Here are some more key comments that we received:

"It’s a shame that after COVID the majority of golf clubs seem to have increased costs significantly for both membership and as a visitor."

"The very large increase in players after the first COVID lockdown will recede as the cost of living rises rapidly and the ability to undertake other pursuits returns to normal. My club was greedy and maxed out tee slots by pairing up but kept gaps at eight minutes, resulting in slow play, The existing membership was sidelined in favour of making money with cheap deals and numerous societies block booking.”

"I feel that the pandemic has altered the way clubs view members. The furlough scheme encouraged new members and clubs got greedy, allowing too many new members so getting a tee time is very difficult. Courses are crammed and levels have dropped. Five hours to get round is too long. This is the main reason I gave up my membership."

It is hard to believe that slow play is still an issue. Everybody who plays and runs the game knows that it is a problem and yet it remains one of the biggest turn-offs in our sport.

The Need For Greater Flexibility?

Many of you want to see golf clubs being more flexible with their membership offerings. And in this day and age that does not seem unreasonable. Surely there have to be alternatives to five and seven-day membership. 

This is a view that makes a huge amount of common sense: 

"I wish clubs would review their membership rates and make golf more affordable for those who are only able to play weekends. Why do people who can only play once a week on the weekend have to be full seven-day members while others who play three-five times a week from Monday-Friday pay much less?”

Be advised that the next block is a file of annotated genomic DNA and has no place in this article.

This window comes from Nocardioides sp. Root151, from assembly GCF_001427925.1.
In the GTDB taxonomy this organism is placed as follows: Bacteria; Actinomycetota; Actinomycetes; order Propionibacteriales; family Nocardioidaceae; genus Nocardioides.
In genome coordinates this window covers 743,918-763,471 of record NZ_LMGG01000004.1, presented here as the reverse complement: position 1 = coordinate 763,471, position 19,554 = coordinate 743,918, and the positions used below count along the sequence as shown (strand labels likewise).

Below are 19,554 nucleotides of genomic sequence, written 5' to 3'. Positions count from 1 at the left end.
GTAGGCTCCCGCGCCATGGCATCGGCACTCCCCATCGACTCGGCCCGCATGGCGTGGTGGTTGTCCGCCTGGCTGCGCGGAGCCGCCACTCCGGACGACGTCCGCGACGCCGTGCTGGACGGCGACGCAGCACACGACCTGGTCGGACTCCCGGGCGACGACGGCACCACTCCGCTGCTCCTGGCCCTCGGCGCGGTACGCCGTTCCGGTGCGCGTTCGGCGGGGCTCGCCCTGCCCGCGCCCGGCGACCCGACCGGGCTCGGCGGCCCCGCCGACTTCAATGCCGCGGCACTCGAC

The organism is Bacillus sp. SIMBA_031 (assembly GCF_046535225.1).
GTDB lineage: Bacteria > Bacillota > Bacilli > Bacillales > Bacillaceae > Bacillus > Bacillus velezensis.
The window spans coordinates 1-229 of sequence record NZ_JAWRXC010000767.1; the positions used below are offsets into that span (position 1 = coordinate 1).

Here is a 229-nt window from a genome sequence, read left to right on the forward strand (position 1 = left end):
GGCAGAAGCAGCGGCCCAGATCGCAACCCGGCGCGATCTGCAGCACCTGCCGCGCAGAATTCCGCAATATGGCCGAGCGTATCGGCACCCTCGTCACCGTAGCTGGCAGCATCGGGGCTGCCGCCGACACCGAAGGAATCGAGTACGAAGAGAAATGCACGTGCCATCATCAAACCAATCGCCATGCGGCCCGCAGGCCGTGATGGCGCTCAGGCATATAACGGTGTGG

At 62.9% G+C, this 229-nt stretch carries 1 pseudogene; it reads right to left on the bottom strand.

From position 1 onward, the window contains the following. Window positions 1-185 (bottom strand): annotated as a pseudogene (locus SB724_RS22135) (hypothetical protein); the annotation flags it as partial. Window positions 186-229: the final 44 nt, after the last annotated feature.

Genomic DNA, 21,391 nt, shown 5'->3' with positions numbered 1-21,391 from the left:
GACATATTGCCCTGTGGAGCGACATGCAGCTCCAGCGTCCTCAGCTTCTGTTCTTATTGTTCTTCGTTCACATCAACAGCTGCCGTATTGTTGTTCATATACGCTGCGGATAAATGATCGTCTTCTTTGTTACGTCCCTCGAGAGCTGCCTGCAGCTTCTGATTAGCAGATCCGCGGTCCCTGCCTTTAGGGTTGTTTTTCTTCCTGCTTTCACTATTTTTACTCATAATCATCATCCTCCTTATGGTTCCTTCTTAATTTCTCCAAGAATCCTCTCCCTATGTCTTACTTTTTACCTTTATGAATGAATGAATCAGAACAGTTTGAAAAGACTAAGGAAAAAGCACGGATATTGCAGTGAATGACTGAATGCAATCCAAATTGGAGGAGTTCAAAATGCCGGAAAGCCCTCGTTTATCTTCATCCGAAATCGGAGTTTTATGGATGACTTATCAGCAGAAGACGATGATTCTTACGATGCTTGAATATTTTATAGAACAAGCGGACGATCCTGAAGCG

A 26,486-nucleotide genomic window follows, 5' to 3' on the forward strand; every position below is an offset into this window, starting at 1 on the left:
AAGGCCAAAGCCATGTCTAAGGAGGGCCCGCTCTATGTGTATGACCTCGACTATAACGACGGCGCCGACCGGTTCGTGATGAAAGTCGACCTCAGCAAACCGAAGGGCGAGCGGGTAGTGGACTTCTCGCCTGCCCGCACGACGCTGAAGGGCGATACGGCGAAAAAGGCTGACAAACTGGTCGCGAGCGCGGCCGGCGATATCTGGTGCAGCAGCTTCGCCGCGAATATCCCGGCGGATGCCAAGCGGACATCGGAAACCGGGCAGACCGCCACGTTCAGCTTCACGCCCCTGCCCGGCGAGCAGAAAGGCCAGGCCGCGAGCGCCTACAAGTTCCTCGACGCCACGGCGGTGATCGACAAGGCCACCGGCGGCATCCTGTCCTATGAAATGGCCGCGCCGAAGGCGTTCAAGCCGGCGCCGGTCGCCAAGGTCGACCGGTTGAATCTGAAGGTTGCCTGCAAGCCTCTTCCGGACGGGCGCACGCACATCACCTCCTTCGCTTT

It is a reasonable question. And there are other options…

"More clubs should do pay and play and be accessible to PlayMoreGolf and allow nine holes and twilight membership."

The reason I joined my club was because it offered a flexible membership of approximately one quarter/third of the cost of other courses. If we want to attract more people into the game then this definitely is the way forward, especially with the current financial position of the UK. We've seen a lot of courses go under and there needs to be a rethink of membership structures in this way as it's going to get a lot worse before getting better!

"If clubs could work together to provide more flexible membership options, by allowing members to play at each other’s clubs, it would encourage many casual golfers to be members.” 

If golf is to continue to thrive it seems pretty obvious that it has to adapt. Why not offer more flexible options? 

I Would Become a Golf Club Member if....

Survey Data

While there are still grounds for optimism when it comes to retaining current members, there are no guarantees that the wider boom will continue. This is a subject that we shall revisit at a later date.

So, what are your plans for 2023 - do you have a membership and plan to renew, or are you sticking with or joining the nomadic golfer lifestyle? Let us know in the comments below!

Related Content

Are Golfers Playing Less Often Due to Rising Costs

Golf Clubs Are Benefiting From Putting Their Members First

Golfers Are Playing More Than Ever Before - But How Do You Compare

When Should Golf Green Fees Stop Rising

What Stops Many Golfers From Joining Golf Clubs

What do you think? post your thoughts and feedback on the Golfshake Forum: https://forum.golfshake.com/

Tags: Memberships industry insider Green Fees GOLFERS Golf Clubs Golf daily picks